1934 Early School and Students,  Viewed facing N.W 39th St. (Pictured Above)


 The following article supercedes any story, rumor or myth concerning the establishment of Putnam City Schools. In 2013-14, the Putnam City Schools Museum Committee exhaustively researched school district origins and published them in the Putnam City Centennial book. Recently, committee members decided to present a monthly online article we think will interest you. Here is our first piece. We encourage you to share it with anyone who you think will be interested.

Putnam City Schools’ real history may surprise you

Two stories are frequently told about the beginnings of Putnam City Schools. One of them claims that Israel M. Putnam donated the land on which the first Putnam City school was built and asked that the school district be named for him. The other is that Putnam City, named after Putnam himself, was originally the State Capitol of Oklahoma, at least for a short period of time. Here’s what actually happened.


In 1901, Israel M. Putnam moved from Georgia to Oklahoma, planning to practice law. He soon realized that land development could provide opportunities to make money and in 1902, he founded the Putnam Company.


By 1907, he had become a business leader who had developed a number of housing additions, among them Putnam Heights near N.W. 36th and Classen Boulevard on the north side of town. That year, he was elected to the legislature and served a two-year term.


In 1909, he built a large building, at what is now N.W. 39th Expressway and State, that would later be called the Arnett Building, named after Eugene Arnett who eventually owned it. When the building was being con­structed, Putnam had brochures printed calling it a “business block” and began selling stock in the Putnam City Company, Putnam’s land development headquarters. One supplier of construction materials was Minnetonka Lumber Company.


Also in 1909, Putnam entered into a partnership agreement with John W. Shartel, Henry Schafer and Anton Classen. The three invested in the Putnam City Company. Shartel, Schafer and Classen owned the Interurban Railway and agreed to provide on-the-hour trolley-car service to and from Putnam’s new building every day from 6:30 a. m. until 10:30 p.m. The stop was called “Putnam City” because Putnam planned to extend his property and form a township he wanted to call Putnam City. Putnam also began buying land along the Interur­ban rail line on the route that ran from north Oklahoma City west to El Reno.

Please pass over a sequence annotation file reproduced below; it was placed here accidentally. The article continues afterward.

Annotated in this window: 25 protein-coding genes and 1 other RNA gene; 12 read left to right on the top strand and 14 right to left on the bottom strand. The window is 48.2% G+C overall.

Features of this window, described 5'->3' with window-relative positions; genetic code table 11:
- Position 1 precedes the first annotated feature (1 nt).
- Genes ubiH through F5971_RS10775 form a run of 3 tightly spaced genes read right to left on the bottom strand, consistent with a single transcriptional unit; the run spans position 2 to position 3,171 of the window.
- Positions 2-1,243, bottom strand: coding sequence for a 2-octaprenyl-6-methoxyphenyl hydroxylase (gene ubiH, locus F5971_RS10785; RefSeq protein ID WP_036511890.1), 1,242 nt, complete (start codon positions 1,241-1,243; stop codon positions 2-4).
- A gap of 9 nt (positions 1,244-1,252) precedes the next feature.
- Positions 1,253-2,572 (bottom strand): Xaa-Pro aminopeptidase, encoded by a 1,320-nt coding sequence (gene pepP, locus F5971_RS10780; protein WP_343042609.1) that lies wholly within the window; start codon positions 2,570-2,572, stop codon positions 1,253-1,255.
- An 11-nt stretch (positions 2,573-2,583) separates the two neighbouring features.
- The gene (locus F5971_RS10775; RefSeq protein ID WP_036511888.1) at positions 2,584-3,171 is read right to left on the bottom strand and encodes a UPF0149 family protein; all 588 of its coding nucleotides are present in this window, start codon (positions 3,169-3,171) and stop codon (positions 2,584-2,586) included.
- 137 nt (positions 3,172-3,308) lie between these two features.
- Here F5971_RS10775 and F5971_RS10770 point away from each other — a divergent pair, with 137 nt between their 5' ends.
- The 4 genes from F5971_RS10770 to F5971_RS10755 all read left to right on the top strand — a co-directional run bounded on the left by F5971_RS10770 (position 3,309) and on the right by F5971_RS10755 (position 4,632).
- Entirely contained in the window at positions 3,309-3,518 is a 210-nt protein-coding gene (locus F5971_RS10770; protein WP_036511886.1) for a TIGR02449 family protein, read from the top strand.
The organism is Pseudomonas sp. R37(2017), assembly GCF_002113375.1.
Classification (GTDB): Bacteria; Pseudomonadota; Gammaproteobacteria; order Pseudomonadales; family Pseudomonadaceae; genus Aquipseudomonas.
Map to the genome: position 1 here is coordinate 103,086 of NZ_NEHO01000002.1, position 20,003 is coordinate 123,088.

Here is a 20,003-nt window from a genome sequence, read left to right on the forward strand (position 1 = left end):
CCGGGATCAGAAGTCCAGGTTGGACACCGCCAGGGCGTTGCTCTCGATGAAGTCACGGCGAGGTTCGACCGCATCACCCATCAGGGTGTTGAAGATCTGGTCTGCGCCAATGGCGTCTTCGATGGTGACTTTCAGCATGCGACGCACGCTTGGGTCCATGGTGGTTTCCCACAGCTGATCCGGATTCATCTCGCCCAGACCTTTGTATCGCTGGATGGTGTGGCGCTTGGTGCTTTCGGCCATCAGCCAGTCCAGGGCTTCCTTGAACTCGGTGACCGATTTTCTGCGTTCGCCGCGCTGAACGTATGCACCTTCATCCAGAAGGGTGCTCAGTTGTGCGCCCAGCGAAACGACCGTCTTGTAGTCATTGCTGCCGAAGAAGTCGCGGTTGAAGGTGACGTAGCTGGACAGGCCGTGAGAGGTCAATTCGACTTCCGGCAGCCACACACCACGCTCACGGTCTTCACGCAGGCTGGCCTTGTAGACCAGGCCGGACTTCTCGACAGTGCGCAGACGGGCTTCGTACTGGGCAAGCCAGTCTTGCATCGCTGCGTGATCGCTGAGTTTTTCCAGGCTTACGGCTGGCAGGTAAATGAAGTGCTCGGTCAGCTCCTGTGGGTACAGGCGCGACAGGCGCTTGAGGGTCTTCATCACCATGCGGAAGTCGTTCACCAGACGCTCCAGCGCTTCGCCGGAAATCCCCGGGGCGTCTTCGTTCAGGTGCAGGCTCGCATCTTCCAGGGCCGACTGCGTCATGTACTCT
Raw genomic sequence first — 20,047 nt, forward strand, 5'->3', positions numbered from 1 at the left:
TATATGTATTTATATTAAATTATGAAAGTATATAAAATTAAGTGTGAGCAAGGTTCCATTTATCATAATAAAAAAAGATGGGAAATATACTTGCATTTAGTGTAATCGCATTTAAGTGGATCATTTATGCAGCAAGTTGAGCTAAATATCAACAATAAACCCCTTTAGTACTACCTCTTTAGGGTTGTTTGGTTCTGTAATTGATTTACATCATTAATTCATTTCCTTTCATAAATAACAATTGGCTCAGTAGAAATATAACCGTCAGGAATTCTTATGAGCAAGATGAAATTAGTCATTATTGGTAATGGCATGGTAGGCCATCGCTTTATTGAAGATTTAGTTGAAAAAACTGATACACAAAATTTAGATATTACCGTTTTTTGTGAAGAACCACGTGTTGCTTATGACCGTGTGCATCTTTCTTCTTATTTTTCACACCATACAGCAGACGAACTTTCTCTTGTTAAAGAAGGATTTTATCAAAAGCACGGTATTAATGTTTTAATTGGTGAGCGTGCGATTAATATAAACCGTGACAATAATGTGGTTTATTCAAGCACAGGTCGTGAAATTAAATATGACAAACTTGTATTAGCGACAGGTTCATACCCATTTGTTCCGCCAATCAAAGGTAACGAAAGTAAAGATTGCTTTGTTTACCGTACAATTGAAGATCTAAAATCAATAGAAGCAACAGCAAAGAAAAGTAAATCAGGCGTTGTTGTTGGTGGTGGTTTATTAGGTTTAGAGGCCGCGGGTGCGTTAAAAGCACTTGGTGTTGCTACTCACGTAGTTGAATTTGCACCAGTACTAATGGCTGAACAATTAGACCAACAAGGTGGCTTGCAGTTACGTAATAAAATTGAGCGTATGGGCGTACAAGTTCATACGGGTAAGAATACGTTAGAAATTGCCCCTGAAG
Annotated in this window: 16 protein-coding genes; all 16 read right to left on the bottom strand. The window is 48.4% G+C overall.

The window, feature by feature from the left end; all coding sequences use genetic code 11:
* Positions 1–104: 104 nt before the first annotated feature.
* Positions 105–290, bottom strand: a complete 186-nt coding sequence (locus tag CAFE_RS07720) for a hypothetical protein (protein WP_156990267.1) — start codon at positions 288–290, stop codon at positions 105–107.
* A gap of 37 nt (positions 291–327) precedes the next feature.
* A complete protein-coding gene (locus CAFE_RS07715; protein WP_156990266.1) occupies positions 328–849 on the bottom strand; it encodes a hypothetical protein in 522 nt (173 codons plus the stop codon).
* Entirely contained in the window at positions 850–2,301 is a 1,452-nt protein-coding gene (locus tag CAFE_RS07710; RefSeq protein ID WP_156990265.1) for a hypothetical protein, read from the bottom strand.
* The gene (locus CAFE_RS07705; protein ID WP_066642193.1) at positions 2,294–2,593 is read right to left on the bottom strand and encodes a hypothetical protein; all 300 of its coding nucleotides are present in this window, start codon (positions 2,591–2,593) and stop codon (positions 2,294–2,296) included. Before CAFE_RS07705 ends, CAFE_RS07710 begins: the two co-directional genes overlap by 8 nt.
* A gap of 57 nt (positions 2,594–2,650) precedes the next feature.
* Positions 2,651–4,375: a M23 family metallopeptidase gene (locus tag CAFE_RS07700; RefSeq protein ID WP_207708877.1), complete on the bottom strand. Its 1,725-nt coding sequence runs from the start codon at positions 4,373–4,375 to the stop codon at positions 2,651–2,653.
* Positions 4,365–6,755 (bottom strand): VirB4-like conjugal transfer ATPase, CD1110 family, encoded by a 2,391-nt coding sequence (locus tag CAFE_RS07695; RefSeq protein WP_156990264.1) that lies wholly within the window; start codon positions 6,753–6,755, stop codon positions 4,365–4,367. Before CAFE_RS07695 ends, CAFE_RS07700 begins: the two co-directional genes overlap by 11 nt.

Shartel and Schafer started buying land in the area Putnam had platted to become Putnam City. M.F. Owens and the Military Park Development Company were also buying up land for Putnam City Company.


Sometime in 1909, Minnetonka Lumber Company began demanding approximately $600 that Minnetonka Lumber Company said Putnam City Company still owed for construction materials. Minnetonka took Put­nam City Company to court for that money plus interest. In 1912, the debt was paid and the lumber company dropped out of the lawsuit


In 1910, Putnam sent a proposal to Governor Charles N. Haskell and members of a State Capitol Commission — appointed by the governor — that the Capitol complex be established on land Putnam would donate. That land was east of the area being platted for Putnam’s proposed Putnam City township. Business partners still included Shartel, Schafer and Classen. Putnam’s offer was to sell the state a 2,000-acre tract of land for $1. The state would keep 80 acres as a free, donated Capitol site and sell the remaining 1,920 acres to secure the $1.5 million needed to build a Capitol building. Any amount above the $1.5 million would be returned to Putnam. Putnam and his partners could then incorporate the platted Putnam City area, which would become more valu­able property due to its location next to the Capitol complex.


Governor Haskell and the commissioners accepted Putnam’s proposal. However, the Oklahoma Supreme Court rejected it November 14, 1910, because the initial bill to locate the State Capitol had not been adopted by vot­ers. A second attempt to get Putnam’s Capitol-location proposal accepted involved a special session of the leg­islature, which convened in Oklahoma City, beginning November 28, 1910. The legislature rejected Putnam’s proposal on December 14, 1910.